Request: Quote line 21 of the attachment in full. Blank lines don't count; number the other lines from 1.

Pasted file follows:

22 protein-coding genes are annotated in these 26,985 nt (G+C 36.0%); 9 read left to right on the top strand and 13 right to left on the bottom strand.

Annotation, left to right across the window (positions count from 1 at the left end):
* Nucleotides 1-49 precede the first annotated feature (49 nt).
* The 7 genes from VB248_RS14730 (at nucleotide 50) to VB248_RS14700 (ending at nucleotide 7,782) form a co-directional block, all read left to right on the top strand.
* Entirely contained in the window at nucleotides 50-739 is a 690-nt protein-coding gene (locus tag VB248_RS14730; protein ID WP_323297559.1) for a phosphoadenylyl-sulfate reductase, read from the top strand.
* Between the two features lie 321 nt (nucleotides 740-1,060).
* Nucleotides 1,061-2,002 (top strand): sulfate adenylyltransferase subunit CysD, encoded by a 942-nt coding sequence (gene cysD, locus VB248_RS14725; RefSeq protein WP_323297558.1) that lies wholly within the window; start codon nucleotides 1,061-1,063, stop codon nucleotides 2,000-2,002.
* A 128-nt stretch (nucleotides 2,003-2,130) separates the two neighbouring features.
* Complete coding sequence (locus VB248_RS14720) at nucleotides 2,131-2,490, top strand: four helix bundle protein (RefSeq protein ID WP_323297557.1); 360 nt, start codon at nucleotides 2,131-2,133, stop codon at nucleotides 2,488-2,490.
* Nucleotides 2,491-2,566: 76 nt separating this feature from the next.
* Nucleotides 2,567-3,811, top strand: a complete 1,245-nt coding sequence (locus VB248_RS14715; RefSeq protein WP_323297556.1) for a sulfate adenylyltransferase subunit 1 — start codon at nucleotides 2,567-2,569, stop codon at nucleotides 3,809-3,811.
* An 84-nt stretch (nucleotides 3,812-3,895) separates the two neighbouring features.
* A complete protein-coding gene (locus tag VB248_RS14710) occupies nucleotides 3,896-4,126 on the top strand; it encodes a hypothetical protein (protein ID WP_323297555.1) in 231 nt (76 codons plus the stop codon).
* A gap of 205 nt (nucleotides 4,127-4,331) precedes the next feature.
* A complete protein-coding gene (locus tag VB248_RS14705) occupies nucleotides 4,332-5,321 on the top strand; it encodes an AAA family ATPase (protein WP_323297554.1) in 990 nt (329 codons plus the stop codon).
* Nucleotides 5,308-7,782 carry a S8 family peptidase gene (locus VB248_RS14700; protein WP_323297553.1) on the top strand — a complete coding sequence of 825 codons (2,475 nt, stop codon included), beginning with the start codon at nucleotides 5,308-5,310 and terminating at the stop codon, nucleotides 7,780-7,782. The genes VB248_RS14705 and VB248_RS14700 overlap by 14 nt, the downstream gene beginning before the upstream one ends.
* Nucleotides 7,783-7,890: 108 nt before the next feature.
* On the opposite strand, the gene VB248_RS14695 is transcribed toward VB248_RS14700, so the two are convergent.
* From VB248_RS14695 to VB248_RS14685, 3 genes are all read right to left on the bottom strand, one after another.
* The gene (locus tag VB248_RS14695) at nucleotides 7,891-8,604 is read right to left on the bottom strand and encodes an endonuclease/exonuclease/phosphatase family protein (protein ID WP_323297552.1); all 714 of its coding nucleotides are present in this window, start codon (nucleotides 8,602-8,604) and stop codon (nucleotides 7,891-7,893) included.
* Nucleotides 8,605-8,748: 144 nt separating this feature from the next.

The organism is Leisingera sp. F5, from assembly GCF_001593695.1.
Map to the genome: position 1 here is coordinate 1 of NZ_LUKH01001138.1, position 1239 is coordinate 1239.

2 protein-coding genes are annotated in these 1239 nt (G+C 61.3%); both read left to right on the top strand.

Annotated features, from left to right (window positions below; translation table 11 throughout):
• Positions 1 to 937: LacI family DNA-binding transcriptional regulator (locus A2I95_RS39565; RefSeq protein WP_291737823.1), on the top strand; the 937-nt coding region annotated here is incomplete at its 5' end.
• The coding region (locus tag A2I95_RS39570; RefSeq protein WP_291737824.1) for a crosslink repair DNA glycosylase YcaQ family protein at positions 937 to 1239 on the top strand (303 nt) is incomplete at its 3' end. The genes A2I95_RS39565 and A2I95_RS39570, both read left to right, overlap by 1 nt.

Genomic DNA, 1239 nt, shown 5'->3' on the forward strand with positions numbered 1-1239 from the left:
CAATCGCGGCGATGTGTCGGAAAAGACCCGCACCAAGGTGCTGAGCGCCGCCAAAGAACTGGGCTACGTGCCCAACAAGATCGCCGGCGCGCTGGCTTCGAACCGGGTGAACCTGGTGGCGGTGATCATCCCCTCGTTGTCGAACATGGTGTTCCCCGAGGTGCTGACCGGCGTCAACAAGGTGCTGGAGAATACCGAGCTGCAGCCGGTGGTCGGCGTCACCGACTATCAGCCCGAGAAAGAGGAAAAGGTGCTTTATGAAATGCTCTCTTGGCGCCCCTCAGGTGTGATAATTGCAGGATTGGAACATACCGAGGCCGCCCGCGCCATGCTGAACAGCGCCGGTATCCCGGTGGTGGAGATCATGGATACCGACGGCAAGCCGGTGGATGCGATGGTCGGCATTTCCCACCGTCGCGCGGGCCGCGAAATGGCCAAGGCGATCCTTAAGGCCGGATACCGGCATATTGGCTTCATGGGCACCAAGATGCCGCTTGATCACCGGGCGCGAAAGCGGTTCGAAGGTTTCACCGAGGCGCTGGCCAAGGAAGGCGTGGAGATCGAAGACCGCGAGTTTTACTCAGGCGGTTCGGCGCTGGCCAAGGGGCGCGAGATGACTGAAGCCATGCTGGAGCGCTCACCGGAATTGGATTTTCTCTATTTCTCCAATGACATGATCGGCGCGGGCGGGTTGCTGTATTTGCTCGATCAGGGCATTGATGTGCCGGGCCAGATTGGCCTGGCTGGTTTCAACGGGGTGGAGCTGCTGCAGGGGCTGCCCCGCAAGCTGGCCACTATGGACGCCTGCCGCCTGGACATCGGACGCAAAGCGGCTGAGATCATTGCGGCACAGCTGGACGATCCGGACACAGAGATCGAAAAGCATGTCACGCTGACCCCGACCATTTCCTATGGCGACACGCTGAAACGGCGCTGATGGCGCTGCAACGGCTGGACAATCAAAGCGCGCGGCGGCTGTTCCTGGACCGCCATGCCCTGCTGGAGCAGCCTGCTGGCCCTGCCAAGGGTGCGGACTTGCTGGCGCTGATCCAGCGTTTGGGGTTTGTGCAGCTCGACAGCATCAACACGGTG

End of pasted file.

* Nucleotides 8,605-8,748: 144 nt separating this feature from the next.